Friday, March 24, 2017

Happy Birthday, Béla Bartók!

Béla Bartók, 1939
Last year, to celebrate the 125th anniversary of Bartók's birth (March 25, 1881), Decca Classics issued a box set of his complete works on 32 CDs. One of these days I suppose I will have to spring for that, but meanwhile, I have acquired and hereby present a somewhat more modest offering, although, I think, no less valuable. Remarkably, Bartók's Sixth Quartet received three recordings in the 78-rpm era, more than did any of his major works except the Concerto for Orchestra and the Sonata for Two Pianos and Percussion (each of which also received three 78-rpm recordings). The first, by the Gertler Quartet for Decca, can be heard at the CHARM website; the second, by the Hungarian Quartet for HMV, I have myself uploaded previously. The third, also for HMV, followed the second by scarcely a month:

Bartók: Quartet No. 6, Sz. 114 (1939)
The Erling Bloch Quartet (Bloch-Friisholm-Kassow-Svendsen)
Recorded April 26, 1948
HMV DB 20104 through DB 20106, three 78-rpm records
Link (FLAC files, 73.34 MB)
Link (MP3 files, 43.25 MB)

One imagines that the HMV office in Copenhagen was unaware of the existence of the Hungarians' recording (made while that ensemble was in London), or else this duplication of repertoire would probably not have been sanctioned. Then again, the Danish recording had the advantage of price, as it is the only one of the three versions that gets the piece onto three discs rather than four. David Hall, writing in Records: 1950 Edition, sums up the respective merits of the three recordings this way: "The Gertler Quartet recording for English Decca offers the most dramatic and colorful treatment of the music; the Danish Erling Bloch Quartet ensemble, the most lean and rhythmically supple; while the Hungarian Quartet has some of the best qualities of both." He then strongly suggests waiting for the forthcoming Juilliard Quartet recordings of all the Bartók quartets for Columbia...

Saturday, March 18, 2017

Rosario Bourdon

Rosario Bourdon
Like Victor Herbert before him, and like Hans Kindler after, Montreal-born Rosario Bourdon (1885-1961) began his musical career as a successful cellist before turning to the baton. Very likely his employment by the Victor Talking Machine Company for over twenty years provided the impetus for him to begin conducting. He was hired in 1909 as their in-house cellist (among the most famous recordings for which he served in this capacity is the Bach Double Concerto played by Kreisler and Zimbalist), but he seems to have been conducting regularly for the company by 1915, and beginning in 1920 he shared the post of music director at Victor with Josef Pasternack. Nearly a thousand of the acoustical recordings on which he participated can be heard at the Library of Congress' National Jukebox. After electrical recording was introduced he appears to have made no records as a cellist. Most of his conducting work was accompanying soloists, but he was also responsible for a good bit of light classical orchestral material, of which the following is a fairly representative sample:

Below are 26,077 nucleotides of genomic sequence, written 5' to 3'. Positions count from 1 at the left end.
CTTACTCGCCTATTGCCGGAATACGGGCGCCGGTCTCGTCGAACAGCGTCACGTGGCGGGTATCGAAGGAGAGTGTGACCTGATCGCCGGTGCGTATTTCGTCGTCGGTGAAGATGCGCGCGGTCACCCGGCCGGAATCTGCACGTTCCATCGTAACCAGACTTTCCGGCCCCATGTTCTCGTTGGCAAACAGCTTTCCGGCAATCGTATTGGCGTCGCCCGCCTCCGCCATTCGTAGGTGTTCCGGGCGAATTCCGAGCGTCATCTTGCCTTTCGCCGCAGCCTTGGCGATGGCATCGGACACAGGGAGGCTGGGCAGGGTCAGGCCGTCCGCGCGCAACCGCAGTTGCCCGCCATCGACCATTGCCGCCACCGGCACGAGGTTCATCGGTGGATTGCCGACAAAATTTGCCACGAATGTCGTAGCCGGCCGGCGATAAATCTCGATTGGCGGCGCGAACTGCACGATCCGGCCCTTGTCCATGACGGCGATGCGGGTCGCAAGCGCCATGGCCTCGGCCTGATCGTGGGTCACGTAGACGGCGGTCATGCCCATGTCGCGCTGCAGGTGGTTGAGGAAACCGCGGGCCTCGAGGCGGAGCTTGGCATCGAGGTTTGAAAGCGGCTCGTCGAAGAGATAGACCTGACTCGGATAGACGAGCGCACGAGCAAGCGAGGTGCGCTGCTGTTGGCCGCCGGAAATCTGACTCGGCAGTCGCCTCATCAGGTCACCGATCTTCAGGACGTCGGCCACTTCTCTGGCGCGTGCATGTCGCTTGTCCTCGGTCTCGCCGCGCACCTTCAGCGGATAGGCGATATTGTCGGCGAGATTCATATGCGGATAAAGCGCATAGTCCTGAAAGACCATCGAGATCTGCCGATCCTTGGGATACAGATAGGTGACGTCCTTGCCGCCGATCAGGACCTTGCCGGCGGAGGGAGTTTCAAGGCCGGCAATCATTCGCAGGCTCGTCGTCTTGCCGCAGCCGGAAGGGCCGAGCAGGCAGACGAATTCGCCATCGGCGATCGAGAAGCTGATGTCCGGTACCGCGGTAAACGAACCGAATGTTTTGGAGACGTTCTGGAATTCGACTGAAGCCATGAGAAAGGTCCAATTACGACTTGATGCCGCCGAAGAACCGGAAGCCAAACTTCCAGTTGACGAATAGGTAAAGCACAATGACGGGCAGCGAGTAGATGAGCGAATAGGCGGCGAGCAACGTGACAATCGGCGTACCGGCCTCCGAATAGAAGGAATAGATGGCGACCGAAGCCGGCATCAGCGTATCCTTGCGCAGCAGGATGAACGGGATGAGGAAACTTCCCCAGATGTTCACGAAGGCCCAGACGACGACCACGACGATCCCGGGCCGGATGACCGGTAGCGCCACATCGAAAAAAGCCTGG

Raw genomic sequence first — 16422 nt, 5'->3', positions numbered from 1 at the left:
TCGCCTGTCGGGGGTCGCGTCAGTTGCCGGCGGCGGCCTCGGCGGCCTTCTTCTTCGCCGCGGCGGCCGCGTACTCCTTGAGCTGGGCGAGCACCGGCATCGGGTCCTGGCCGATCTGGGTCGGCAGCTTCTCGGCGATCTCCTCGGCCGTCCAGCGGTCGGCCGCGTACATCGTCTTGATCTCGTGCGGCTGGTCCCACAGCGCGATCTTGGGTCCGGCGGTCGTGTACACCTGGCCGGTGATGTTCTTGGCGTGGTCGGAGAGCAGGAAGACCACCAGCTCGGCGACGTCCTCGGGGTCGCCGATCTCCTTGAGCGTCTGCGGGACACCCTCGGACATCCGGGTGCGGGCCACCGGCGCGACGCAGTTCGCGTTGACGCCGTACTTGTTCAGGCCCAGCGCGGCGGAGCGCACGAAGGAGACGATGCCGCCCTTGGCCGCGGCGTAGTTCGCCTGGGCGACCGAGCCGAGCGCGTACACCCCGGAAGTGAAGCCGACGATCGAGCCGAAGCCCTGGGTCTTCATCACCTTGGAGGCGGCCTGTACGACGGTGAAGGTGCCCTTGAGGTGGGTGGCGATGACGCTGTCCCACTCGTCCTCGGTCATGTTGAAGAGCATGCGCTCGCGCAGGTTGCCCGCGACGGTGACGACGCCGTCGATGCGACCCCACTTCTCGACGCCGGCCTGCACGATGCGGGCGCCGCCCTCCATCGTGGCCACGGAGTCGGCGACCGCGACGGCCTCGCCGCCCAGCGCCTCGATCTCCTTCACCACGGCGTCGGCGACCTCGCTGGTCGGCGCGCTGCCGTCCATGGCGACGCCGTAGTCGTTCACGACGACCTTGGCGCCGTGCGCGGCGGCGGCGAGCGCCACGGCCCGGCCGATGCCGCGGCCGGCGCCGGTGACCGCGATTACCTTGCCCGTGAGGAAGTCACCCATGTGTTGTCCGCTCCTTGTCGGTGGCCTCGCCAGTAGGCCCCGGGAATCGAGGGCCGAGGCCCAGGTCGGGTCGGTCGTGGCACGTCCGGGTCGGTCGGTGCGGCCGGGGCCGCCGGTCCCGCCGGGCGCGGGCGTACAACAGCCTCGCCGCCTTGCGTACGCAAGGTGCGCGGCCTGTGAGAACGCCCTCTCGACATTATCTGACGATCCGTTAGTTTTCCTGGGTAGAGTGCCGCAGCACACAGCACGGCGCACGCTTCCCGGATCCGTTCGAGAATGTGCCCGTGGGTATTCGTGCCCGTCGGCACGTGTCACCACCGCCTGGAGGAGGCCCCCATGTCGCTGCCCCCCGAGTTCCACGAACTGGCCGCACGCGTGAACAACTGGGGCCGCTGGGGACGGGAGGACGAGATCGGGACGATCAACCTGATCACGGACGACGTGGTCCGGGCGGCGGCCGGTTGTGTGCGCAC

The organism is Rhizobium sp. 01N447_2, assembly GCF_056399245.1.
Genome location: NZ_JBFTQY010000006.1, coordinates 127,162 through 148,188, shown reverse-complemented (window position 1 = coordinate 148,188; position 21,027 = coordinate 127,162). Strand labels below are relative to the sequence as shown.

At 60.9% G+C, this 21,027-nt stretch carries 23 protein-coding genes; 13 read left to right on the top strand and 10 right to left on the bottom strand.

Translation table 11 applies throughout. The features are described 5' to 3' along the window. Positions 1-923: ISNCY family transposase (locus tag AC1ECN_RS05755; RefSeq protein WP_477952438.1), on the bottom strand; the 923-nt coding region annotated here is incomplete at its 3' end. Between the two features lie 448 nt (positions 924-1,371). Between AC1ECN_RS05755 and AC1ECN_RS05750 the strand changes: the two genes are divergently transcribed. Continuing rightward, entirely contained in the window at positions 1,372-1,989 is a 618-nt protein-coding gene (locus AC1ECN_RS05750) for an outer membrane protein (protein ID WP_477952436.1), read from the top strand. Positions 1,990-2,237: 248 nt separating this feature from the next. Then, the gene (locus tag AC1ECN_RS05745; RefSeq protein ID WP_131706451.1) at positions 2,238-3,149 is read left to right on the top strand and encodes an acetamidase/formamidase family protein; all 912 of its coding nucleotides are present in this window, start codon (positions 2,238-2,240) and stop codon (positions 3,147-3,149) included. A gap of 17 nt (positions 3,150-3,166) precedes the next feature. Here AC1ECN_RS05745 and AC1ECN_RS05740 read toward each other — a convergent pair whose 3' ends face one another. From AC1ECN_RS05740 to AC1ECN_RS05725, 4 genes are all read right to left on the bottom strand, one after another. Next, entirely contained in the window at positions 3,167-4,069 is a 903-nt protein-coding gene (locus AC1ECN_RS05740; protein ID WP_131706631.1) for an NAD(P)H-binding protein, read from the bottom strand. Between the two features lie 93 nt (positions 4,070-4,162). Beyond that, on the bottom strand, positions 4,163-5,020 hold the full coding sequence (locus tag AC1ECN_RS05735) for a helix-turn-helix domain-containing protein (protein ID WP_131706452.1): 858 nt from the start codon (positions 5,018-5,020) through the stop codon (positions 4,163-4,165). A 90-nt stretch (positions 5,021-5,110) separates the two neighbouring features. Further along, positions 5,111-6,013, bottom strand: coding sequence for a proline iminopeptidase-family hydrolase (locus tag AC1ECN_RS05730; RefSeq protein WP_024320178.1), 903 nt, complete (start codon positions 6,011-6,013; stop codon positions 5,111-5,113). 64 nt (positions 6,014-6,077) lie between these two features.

Nevin: Narcissus, Op. 13, No. 4
Mendelssohn: Spring Song, Op. 62, No. 6
Victor Concert Orchestra
Recorded February 21, 1928
Victor 21449, one 10-inch 78-rpm record

Rubinstein: Melody in F, Op. 3, No. 1
Rubinstein: Romance, Op. 44, No. 1
Victor Concert Orchestra
Recorded September 4, 1929, and April 8, 1930
Victor 22508, one 10-inch 78-rpm record

Kreisler: Tambourin Chinois, Op. 3
Kreisler: Caprice Viennois, Op. 2
Victor Salon Orchestra
Recorded May 26, 1939
Victor 26306, one 10-inch 78-rpm record

All conducted by Rosario Bourdon
Link (FLAC files, 53.13 MB)
Link (MP3 files, 32.53 MB)

Bourdon left Victor in 1931 to concentrate on radio work, so the last of these 78s represents a rather mysterious guest re-appearance. It lasted barely a year in the catalogue.